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COVID-19 Disinfection Guidance

Learn about decontamination guidance for research labs and SARS-CoV-2.

This guidance provides cleaning and disinfection requirements for research areas. It is aimed at limiting the survival of SARS-CoV-2 and protecting lab personnel from exposure. These recommendations will be updated if additional information becomes available.  


General research areas cleaning guidance

Enhanced Cleaning For Prevention

General guidance

  1. Increase the frequency of cleaning and disinfecting, focusing on high-touch surfaces, such as doorknobs, light switches, communal rooms, countertops, buttons, handrails, tables, faucets, shared equipment, and shared keyboards. Increased frequency of cleaning and disinfecting with attention to these areas helps remove bacteria and viruses, including the novel coronavirus.
  2. Practice good hand hygiene after cleaning (and always):
    1. Wash hands often with soap and warm water for at least 20 seconds.
    2. If soap and warm water are not readily available, use an alcohol-based hand sanitizer that contains at least 60% alcohol.

Safety guidelines during cleaning and disinfection

  1. Wear disposable gloves when cleaning and disinfecting. Gloves should be discarded after each use. Clean hands immediately after gloves are removed.
  2. Wear eye protection when there is a potential for splash or splatter to the face.
  3. Gowns or aprons are recommended to protect personal clothing.
  4. Store chemicals in labeled, closed containers. Store them in a manner that prevents tipping or spilling.

Cleaning and disinfection of surfaces

  1. Clean surfaces and objects that are visibly soiled first. If surfaces are dirty to sight or touch, they should be cleaned using a detergent or soap and water before disinfection.
  2. Clean and disinfect surfaces as soon as possible in areas where a person with respiratory symptoms (e.g., coughing, sneezing) was present.
    1. Use an EPA-registered disinfectant for use against the novel coronavirus. Refer to the list of products pre-approved for use against emerging enveloped viral pathogens, or the list of disinfectants for use against SARSCoV-2.
    2. Follow the manufacturer’s instructions for safe and effective use of all cleaning and disinfection products (e.g., dilution concentration, application method and contact time, required ventilation, and use of personal protective equipment).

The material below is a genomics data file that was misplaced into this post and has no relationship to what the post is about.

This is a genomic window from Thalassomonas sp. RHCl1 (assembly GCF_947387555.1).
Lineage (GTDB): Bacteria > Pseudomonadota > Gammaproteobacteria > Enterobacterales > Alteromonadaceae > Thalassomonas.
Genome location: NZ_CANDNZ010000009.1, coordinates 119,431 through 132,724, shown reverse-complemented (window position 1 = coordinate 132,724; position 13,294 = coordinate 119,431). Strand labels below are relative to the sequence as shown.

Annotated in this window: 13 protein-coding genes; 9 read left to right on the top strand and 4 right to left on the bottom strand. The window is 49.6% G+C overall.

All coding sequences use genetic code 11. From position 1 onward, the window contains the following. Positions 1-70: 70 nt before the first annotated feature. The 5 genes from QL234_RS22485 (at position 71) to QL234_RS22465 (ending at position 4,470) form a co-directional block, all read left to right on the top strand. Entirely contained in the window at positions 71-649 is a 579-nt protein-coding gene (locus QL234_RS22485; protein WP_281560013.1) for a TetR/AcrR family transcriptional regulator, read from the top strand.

3. Consult manufacturer recommendations on cleaning products appropriate for electronics. If no guidance is available, consider the use of alcohol-based wipes or spray containing at least 70% alcohol. The use of alcohol-based products may reduce the risk of damage to sensitive machine components. Whenever possible, consider using cleanable covers for electronics. Dry surfaces thoroughly to avoid the pooling of liquids.
The following products are effective for disinfection of hard, non-porous surfaces:
  • Diluted household bleach solutions (at least 1000ppm sodium hypochlorite) can be used if appropriate for the surface. Follow the manufacturer’s instructions for application, ensuring a contact time of at least 1 minute, and allowing proper ventilation during and after application. Check to ensure the product is not past its expiration date. Never mix household bleach with ammonia or any other cleanser. Unexpired household bleach will be effective against coronaviruses when properly diluted. Prepare a bleach solution by mixing 1 part bleach to 9 parts water.
For soft (porous) surfaces such as carpeted floor, rugs, and drapes:
  • Remove visible contamination (if present) and clean with appropriate cleaners indicated for use on these surfaces.
  • After cleaning, launder items (as appropriate) by following the manufacturer’s instructions. If possible, launder using the warmest appropriate water setting for the items and dry items completely.
  • If laundering is not possible, use an EPA-registered disinfectant for use against COVID-19. Refer to the list of products pre-approved for use against emerging enveloped viral pathogens, or the list of disinfectants for use against SARS-CoV-2.

Remember: Wash hands and wrists with soap and water for 20 seconds.

Hazardous material research labs guidance

Cleaning/Disinfection SOP for Hazardous Material Laboratories During Coronavirus Pandemic

This document aims to provide guidance for self-cleaning by researchers in laboratory spaces where additional PPE is required. This cleaning SOP is designed to disinfect touch surfaces, reduce the generation of aerosols, and empower you to disinfect your entire laboratory space safely. Research laboratories contain sensitive materials and equipment, which is why following a proper procedure is essential. Custodial services are providing more frequent cleaning of lobbies, breakrooms, bathrooms, elevators, handrails, and other common areas and touchpoints throughout the day. If you have questions or concerns, please reach out to